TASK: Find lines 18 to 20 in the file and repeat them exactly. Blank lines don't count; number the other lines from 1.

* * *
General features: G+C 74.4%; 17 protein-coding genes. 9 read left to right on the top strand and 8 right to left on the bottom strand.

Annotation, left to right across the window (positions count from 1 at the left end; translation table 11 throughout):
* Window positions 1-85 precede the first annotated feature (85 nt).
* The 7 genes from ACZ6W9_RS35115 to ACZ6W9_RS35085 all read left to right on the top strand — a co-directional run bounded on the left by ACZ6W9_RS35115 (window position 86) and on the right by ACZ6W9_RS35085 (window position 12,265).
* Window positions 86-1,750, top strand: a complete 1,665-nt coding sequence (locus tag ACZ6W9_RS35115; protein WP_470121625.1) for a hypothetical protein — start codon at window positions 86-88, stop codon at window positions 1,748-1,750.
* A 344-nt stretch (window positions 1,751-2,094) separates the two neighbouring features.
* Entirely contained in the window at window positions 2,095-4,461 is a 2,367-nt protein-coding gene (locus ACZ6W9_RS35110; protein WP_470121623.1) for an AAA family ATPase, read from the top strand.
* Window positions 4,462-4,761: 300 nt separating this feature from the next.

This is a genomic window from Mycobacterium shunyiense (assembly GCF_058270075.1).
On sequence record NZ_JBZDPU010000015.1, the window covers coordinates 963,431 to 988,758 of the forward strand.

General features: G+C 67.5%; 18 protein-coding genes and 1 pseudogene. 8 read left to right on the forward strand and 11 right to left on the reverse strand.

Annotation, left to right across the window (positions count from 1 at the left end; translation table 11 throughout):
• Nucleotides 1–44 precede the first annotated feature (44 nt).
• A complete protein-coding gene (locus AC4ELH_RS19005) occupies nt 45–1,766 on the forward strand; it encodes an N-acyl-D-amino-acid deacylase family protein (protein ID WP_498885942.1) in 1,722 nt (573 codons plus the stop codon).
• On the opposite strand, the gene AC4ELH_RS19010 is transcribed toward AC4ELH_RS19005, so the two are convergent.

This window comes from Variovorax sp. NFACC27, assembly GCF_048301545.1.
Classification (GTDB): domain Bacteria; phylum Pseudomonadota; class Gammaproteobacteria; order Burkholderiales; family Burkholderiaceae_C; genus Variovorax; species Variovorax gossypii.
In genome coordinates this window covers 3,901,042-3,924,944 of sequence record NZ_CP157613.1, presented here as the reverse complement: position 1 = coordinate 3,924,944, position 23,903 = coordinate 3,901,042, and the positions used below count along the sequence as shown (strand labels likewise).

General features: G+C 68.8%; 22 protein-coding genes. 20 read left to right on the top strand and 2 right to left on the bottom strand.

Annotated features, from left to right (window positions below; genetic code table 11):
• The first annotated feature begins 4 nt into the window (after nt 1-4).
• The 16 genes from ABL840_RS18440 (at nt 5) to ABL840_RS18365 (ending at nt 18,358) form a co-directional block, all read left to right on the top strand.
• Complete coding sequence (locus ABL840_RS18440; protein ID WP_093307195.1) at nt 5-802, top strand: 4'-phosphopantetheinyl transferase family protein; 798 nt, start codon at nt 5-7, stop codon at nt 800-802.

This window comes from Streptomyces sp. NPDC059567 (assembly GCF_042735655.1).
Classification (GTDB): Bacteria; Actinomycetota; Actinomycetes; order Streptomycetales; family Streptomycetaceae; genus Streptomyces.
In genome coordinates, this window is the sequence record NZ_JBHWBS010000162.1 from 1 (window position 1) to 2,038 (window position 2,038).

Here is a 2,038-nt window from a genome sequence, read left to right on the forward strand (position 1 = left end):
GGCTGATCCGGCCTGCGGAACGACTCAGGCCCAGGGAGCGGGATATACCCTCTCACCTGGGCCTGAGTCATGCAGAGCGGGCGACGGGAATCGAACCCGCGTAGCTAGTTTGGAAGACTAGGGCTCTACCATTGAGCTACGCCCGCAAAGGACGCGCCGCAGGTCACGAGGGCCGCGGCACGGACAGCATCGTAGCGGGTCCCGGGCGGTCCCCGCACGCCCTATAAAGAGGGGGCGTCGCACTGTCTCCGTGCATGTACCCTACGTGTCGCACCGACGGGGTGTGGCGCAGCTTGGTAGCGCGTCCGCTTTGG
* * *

In genome coordinates this window covers 3,901,042-3,924,944 of sequence record NZ_CP157613.1, presented here as the reverse complement: position 1 = coordinate 3,924,944, position 23,903 = coordinate 3,901,042, and the positions used below count along the sequence as shown (strand labels likewise).

General features: G+C 68.8%; 22 protein-coding genes. 20 read left to right on the top strand and 2 right to left on the bottom strand.

Annotated features, from left to right (window positions below; genetic code table 11):